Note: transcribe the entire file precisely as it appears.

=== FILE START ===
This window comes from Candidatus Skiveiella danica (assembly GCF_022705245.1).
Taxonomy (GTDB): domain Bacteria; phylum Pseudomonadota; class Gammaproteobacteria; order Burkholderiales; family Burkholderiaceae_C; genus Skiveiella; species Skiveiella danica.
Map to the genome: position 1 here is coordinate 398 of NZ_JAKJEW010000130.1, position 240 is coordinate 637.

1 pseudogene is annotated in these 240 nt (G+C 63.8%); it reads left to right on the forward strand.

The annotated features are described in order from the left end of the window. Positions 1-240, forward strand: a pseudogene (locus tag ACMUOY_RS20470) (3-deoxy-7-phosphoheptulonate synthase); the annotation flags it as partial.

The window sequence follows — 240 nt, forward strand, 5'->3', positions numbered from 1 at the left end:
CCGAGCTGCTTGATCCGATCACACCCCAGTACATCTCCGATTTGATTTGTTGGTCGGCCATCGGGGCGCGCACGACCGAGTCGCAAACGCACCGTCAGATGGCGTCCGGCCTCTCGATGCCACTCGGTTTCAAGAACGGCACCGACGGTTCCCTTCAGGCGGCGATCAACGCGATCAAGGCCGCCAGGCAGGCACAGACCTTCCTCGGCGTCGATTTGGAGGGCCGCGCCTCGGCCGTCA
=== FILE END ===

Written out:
This window comes from Candidatus Skiveiella danica (assembly GCF_022705245.1).
Taxonomy (GTDB): domain Bacteria; phylum Pseudomonadota; class Gammaproteobacteria; order Burkholderiales; family Burkholderiaceae_C; genus Skiveiella; species Skiveiella danica.
Map to the genome: position 1 here is coordinate 398 of NZ_JAKJEW010000130.1, position 240 is coordinate 637.

1 pseudogene is annotated in these 240 nt (G+C 63.8%); it reads left to right on the forward strand.

The annotated features are described in order from the left end of the window. Positions 1-240, forward strand: a pseudogene (locus tag ACMUOY_RS20470) (3-deoxy-7-phosphoheptulonate synthase); the annotation flags it as partial.

The window sequence follows — 240 nt, forward strand, 5'->3', positions numbered from 1 at the left end:
CCGAGCTGCTTGATCCGATCACACCCCAGTACATCTCCGATTTGATTTGTTGGTCGGCCATCGGGGCGCGCACGACCGAGTCGCAAACGCACCGTCAGATGGCGTCCGGCCTCTCGATGCCACTCGGTTTCAAGAACGGCACCGACGGTTCCCTTCAGGCGGCGATCAACGCGATCAAGGCCGCCAGGCAGGCACAGACCTTCCTCGGCGTCGATTTGGAGGGCCGCGCCTCGGCCGTCA